|Source: EKG World Encyclopedia http://cme.med.mcgill.ca/php/index.php , |
courtesy of Michael Rosengarten BEng, MD.McGill
This shows a regular, narrow complex tachycardia at a rate of about 190 (I plan on discussing types of SVT in a later post, so we can just go with SVT for now). What would you do for this patient? The normal prehospital algorhythm calls for IV access, a 12-lead ECG, vagal maneuvers, and adenosine. ACLS calls for 6mg followed by a second dose of 12mg if the first doesn’t work (my agency’s protocols call for 12mg, with base contact for a second 12mg dose). Some agencies have the option of beta blockers or calcium channel blockers, but that is pretty rare in normal paramedic protocols. According to ACLS, if the patient had altered mental status, was hypotensive, was shocky (whatever that means), or was presenting with ischemic chest pain then we should cardiovert him at 100 joules.*
Let me take a minute here and remind you that I have nothing to do with your protocols, policies, QA reviews, or your ability to continue to receive a regular paycheck. But I want to share my thoughts on this subject.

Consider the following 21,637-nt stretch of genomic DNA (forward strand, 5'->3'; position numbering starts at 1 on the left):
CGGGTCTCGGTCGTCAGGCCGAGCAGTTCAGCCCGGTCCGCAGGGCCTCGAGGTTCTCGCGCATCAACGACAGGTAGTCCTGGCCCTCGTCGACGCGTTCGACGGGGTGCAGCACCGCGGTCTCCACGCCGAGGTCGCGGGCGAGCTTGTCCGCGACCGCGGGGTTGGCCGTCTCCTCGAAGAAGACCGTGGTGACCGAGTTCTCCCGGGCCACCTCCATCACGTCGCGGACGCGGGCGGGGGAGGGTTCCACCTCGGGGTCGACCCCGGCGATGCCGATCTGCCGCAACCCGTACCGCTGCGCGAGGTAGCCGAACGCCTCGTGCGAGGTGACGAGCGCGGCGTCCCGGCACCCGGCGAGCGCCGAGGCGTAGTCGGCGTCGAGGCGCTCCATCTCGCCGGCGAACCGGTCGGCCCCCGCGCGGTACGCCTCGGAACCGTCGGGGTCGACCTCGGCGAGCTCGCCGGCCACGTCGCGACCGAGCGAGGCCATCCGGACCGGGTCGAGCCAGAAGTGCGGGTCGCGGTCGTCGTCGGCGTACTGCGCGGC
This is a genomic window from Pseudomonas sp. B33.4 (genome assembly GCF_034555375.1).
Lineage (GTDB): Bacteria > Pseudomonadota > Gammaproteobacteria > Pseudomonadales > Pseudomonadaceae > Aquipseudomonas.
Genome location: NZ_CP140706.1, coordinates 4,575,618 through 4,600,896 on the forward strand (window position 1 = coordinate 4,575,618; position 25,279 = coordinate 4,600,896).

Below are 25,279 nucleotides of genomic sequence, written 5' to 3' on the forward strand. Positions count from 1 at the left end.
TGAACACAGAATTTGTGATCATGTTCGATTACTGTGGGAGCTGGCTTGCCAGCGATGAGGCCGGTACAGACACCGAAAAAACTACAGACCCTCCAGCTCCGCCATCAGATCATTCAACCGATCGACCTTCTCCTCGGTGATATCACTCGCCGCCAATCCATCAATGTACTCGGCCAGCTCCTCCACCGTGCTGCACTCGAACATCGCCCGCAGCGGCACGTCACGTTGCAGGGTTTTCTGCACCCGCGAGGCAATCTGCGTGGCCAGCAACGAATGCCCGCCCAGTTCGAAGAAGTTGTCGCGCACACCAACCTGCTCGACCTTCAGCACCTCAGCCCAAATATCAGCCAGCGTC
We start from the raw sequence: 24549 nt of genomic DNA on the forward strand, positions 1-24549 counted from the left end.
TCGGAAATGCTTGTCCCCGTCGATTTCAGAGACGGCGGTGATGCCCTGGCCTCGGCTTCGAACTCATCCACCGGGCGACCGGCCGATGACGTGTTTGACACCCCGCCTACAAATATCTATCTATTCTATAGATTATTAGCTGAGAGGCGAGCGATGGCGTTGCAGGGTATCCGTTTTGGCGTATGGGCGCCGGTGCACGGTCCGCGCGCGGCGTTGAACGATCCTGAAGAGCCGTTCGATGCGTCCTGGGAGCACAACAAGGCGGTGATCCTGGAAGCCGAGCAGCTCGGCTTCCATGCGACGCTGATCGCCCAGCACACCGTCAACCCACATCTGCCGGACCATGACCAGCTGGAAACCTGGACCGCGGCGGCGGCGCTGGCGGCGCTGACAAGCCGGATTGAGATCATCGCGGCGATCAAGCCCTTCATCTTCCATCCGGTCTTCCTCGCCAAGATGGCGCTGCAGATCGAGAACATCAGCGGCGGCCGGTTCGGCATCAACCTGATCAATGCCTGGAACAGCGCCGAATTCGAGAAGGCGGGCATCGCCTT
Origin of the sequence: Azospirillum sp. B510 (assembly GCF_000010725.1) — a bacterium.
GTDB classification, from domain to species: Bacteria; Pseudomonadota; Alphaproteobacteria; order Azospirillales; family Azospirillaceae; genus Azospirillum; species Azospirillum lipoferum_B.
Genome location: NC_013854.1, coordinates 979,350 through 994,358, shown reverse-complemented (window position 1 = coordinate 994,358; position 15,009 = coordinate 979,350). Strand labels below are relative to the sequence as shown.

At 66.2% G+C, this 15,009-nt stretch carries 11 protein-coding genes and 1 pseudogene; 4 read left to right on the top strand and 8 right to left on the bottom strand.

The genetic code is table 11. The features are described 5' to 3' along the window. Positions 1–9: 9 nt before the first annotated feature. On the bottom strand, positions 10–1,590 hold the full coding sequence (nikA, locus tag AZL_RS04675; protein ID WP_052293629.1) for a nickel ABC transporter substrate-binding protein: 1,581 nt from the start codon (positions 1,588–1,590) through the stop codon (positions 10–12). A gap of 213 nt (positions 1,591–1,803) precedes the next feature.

The reason for this post is that I hate adenosine.
The majority of SVT patients that I have seen in my career generally present something like the above scenario. So as most paramedics see it, the situation is presenting them with two choices: adenosine or ride the lightning (synchronized cardioversion). In regards to cardioversion, my threshold is higher than the one listed in ACLS. I hold off until there is an alteration in level of arousal, as compared to an alteration in mentation. I need a patient to be difficult to arouse, at a minimum, before I am willing to blast them. I’m not talking about a change in mentation – not confused, confused, disoriented, something like that. The patient needs to be sick enough (with hypotension and the arrhythmia) to alter their AVPU level. I don’t need to weld confused people…